1. Skip to content
  2. Skip to main menu
  3. Skip to more DW sites

Iran cracks down on journalists over hijab protests

Youhanna Najdi
September 30, 2022

The Iranian government has arrested dozens of journalists reporting on the widespread unrest triggered by the death of a young woman following her arrest by authorities.

This photo shows that Iranian women are on the front line of the protests and are fighting against the agents of repression
A wave of unrest has rocked Iran since the death of 22-year-old Mahsa Amini in police custody this monthImage: picture alliance / ZUMAPRESS.com

Iranian security forces have arrested at least 28 journalists and photographers since the latest wave of anti-regime protests began nearly two weeks ago, the New York-based Committee to Protect Journalists (CPJ) reported this week.  

The women-led demonstrations were sparked by outrage over the death of 22-year-old Kurdish woman Mahsa Amini after she was arrested by the Islamic republic's so-called morality police. Amini was arrested on September 13 for allegedly breaching Iran's strict rules for women on wearing hijab, or headscarves, and "modest clothing."

The Iranian Journalists' Association has repeatedly called for the immediate release of all reporters who have been detained for reporting on the protests.

But the Iranian judiciary contends that press reporting on the protests could lead to further "riots," and it should therefore be construed as a criminal offense. The journalists' association has strongly rejected this argument and asserted that the journalists were merely going about their work.

Are journalists safe in Iran?

Those being detained include Niloofar Hamedi, a reporter for the reformist Shargh newspaper who was one of the first journalists to write about Amini's case. She's been kept in solitary confinement in the capital's Evin Prison for the past week, according to her husband.

Iranian journalist Niloufar Hamedi
Niloufar Hamedi, a reporter for the reformist 'Shargh' newspaper, is among those arrestedImage: Shargh

Authorities on Thursday arrested reporter Elahe Mohammadi, who had covered Amini's funeral, her lawyer said.

The CPJ said Thursday that three additional journalists — Farshid Ghorbanpour, Aria Jaffari and Mobin Balouch — had also been arrested.

Yalda Moaieri, a well-known photojournalist, is also among those detained. She is believed to be in the Gharchak prison for women on the outskirts of Tehran. "We are not safe here" and "our situation is very bad," she is quoted as saying by the Iran News website. Reports from the country suggest that, apart from the arrests, many journalists have also been summoned or threatened by phone by security authorities.

Iranian leadership's biggest nightmare?

The media in Iran is tightly controlled and monitored by authorities. Journalists are only allowed to work if they have official government approval and accreditation.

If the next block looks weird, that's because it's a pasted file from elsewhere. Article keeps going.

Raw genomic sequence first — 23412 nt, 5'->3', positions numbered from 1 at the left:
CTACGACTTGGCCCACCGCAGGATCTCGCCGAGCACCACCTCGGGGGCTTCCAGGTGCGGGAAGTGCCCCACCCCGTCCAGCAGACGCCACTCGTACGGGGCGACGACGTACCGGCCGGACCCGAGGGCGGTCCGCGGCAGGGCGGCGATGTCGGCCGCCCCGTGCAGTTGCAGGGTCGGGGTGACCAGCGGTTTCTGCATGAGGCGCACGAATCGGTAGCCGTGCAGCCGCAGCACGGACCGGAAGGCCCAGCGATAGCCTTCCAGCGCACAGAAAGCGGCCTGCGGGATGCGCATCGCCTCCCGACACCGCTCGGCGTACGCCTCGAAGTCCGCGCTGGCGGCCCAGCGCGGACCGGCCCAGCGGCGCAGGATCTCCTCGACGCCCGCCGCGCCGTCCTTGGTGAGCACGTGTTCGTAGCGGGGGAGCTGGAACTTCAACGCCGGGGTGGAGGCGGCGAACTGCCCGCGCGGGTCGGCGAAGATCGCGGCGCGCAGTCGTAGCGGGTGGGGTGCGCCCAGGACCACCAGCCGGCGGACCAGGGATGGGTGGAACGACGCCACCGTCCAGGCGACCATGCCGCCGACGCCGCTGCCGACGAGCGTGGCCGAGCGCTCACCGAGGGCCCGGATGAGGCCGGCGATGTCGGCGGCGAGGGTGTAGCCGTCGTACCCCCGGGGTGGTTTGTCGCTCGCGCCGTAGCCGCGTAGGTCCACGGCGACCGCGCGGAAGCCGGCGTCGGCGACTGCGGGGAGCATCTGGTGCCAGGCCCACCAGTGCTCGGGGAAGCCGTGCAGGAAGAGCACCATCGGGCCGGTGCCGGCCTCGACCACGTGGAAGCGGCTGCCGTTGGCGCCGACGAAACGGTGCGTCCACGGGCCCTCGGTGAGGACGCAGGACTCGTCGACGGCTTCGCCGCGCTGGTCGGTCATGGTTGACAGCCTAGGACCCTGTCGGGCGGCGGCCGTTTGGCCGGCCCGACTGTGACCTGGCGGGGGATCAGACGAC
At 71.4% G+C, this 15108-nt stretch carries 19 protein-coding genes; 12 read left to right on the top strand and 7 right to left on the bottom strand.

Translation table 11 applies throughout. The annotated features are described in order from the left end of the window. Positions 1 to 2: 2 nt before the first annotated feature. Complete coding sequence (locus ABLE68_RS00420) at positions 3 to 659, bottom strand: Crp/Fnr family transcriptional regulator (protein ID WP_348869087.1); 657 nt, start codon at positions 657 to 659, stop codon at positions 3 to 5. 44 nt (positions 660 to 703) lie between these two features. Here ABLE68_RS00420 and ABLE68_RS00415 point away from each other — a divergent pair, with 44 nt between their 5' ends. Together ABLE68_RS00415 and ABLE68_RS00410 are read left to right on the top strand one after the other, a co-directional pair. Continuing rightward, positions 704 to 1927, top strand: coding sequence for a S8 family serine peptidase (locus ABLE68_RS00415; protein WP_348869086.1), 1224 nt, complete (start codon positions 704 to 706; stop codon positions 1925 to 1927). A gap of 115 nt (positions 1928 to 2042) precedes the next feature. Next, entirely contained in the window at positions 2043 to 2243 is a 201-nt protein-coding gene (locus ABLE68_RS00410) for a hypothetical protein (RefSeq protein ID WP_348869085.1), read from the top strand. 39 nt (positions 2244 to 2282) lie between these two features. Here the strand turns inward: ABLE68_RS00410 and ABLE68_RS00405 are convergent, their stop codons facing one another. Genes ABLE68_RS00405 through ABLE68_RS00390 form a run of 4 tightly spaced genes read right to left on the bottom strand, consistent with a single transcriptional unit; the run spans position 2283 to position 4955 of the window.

"Suppressing information is as important to the Iranian government as suppressing street protests," Behzad Ahmadinia, an Iranian journalist living in Cyprus and a member of the International Federation of Journalists, told DW.

A free flow of information, for instance regarding corruption in Iran, is the biggest nightmare for the Iranian leadership, as it is for all undemocratic governments, he said. "By eliminating reliable information sources, the Iranian government can publish news mixed with lies to counter solidarity in society and the growth of protests."

Farzad Seifi Karan, an Iranian journalist living in the Netherlands and who is also a member of the International Federation of Journalists, shares a similar view, describing the current crackdown on Iranian journalists as an attempt to suppress international coverage of the anti-government protests.

'A pattern of distorting the truth'

When "political unrest” and major demonstrations erupt, the Iranian authorities "arbitrarily arrest journalists, political activists and human rights defenders to silence any form of public dissent or reporting and criticism of the human rights violations they are committing," Mansoureh Mills, an Iran researcher at Amnesty International, told The Independent online newspaper.

Iran men's team shows support for Iranian women

"The Iranian authorities have a pattern of distorting the truth to cover up their human rights violations. Following the November 2019 protests, during which security forces killed hundreds of men, women and children, the authorities consistently denied any responsibility," she added.

The Iranian government arrested and imprisoned at least 860 journalists in the three decades between the 1979 Islamic Revolution and 2009, and about 50 were executed, according to documents leaked to the NGO Reporters Without Borders (RSF).

Iran ranks 178th of 180 states in RSF's World Press Freedom Index, above only Eritrea and North Korea.

This article was originally written in German.